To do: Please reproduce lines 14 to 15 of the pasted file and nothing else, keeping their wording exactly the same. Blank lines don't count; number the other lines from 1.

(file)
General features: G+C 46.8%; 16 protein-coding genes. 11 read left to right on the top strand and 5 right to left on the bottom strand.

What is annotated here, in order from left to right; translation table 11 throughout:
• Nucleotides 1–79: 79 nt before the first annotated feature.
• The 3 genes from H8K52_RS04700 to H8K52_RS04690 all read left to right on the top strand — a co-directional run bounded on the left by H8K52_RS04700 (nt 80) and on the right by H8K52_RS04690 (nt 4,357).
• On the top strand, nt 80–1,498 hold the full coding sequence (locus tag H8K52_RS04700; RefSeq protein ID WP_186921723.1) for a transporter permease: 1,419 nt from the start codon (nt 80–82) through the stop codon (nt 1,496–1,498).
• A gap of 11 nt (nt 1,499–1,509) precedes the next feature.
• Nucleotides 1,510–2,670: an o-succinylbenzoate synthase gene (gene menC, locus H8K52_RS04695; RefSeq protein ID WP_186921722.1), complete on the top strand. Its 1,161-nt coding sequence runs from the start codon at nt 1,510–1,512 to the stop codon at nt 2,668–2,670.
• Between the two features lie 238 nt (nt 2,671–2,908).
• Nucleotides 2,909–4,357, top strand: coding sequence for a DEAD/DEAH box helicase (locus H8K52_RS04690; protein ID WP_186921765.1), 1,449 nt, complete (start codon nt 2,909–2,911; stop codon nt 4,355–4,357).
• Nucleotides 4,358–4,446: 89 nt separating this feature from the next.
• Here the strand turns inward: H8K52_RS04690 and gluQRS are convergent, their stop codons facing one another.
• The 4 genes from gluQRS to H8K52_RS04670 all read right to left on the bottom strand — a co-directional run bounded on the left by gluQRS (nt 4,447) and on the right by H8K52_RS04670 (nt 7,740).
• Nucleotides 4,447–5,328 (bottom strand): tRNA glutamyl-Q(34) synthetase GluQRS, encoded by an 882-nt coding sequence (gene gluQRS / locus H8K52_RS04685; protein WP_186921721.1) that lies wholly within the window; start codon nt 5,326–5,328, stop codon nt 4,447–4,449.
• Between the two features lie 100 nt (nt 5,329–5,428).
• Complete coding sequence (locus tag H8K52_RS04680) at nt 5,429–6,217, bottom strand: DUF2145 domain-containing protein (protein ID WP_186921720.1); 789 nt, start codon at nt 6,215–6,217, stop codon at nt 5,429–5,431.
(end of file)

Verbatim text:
• Between the two features lie 100 nt (nt 5,329–5,428).
• Complete coding sequence (locus tag H8K52_RS04680) at nt 5,429–6,217, bottom strand: DUF2145 domain-containing protein (protein ID WP_186921720.1); 789 nt, start codon at nt 6,215–6,217, stop codon at nt 5,429–5,431.